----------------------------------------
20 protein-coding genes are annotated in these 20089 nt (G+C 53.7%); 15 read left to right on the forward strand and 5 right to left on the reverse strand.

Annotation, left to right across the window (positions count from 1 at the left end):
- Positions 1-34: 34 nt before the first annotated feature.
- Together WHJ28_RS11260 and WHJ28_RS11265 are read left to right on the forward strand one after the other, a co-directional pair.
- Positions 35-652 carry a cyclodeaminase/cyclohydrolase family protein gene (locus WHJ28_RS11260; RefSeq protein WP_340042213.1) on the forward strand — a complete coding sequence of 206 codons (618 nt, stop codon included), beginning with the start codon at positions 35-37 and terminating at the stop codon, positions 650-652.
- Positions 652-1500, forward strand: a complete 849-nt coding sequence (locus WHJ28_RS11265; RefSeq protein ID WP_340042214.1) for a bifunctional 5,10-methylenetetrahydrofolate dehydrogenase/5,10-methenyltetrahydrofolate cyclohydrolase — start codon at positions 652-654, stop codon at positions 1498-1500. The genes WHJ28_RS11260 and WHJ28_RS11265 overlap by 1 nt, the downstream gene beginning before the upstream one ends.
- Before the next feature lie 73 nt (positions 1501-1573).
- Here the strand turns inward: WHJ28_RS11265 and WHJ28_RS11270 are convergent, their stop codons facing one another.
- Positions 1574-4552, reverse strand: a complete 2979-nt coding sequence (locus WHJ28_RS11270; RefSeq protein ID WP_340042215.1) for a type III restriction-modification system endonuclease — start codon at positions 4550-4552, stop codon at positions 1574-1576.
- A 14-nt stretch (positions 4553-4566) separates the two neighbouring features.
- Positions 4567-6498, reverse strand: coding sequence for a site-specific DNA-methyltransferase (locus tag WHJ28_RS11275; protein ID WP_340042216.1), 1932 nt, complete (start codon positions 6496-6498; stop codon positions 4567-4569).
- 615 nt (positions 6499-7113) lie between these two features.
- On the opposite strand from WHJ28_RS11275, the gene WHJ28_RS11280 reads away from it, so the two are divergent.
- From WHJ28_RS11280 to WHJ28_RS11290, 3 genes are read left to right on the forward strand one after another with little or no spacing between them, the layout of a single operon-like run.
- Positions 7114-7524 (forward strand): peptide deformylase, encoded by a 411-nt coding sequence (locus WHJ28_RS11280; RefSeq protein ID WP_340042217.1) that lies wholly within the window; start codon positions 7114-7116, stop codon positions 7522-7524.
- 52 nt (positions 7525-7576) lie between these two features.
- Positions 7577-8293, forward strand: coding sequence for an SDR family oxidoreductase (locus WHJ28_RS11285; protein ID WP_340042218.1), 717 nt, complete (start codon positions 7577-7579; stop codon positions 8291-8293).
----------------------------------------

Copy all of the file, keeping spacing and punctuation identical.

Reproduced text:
20 protein-coding genes are annotated in these 20089 nt (G+C 53.7%); 15 read left to right on the forward strand and 5 right to left on the reverse strand.

Annotation, left to right across the window (positions count from 1 at the left end):
- Positions 1-34: 34 nt before the first annotated feature.
- Together WHJ28_RS11260 and WHJ28_RS11265 are read left to right on the forward strand one after the other, a co-directional pair.
- Positions 35-652 carry a cyclodeaminase/cyclohydrolase family protein gene (locus WHJ28_RS11260; RefSeq protein WP_340042213.1) on the forward strand — a complete coding sequence of 206 codons (618 nt, stop codon included), beginning with the start codon at positions 35-37 and terminating at the stop codon, positions 650-652.
- Positions 652-1500, forward strand: a complete 849-nt coding sequence (locus WHJ28_RS11265; RefSeq protein ID WP_340042214.1) for a bifunctional 5,10-methylenetetrahydrofolate dehydrogenase/5,10-methenyltetrahydrofolate cyclohydrolase — start codon at positions 652-654, stop codon at positions 1498-1500. The genes WHJ28_RS11260 and WHJ28_RS11265 overlap by 1 nt, the downstream gene beginning before the upstream one ends.
- Before the next feature lie 73 nt (positions 1501-1573).
- Here the strand turns inward: WHJ28_RS11265 and WHJ28_RS11270 are convergent, their stop codons facing one another.
- Positions 1574-4552, reverse strand: a complete 2979-nt coding sequence (locus WHJ28_RS11270; RefSeq protein ID WP_340042215.1) for a type III restriction-modification system endonuclease — start codon at positions 4550-4552, stop codon at positions 1574-1576.
- A 14-nt stretch (positions 4553-4566) separates the two neighbouring features.
- Positions 4567-6498, reverse strand: coding sequence for a site-specific DNA-methyltransferase (locus tag WHJ28_RS11275; protein ID WP_340042216.1), 1932 nt, complete (start codon positions 6496-6498; stop codon positions 4567-4569).
- 615 nt (positions 6499-7113) lie between these two features.
- On the opposite strand from WHJ28_RS11275, the gene WHJ28_RS11280 reads away from it, so the two are divergent.
- From WHJ28_RS11280 to WHJ28_RS11290, 3 genes are read left to right on the forward strand one after another with little or no spacing between them, the layout of a single operon-like run.
- Positions 7114-7524 (forward strand): peptide deformylase, encoded by a 411-nt coding sequence (locus WHJ28_RS11280; RefSeq protein ID WP_340042217.1) that lies wholly within the window; start codon positions 7114-7116, stop codon positions 7522-7524.
- 52 nt (positions 7525-7576) lie between these two features.
- Positions 7577-8293, forward strand: coding sequence for an SDR family oxidoreductase (locus WHJ28_RS11285; protein ID WP_340042218.1), 717 nt, complete (start codon positions 7577-7579; stop codon positions 8291-8293).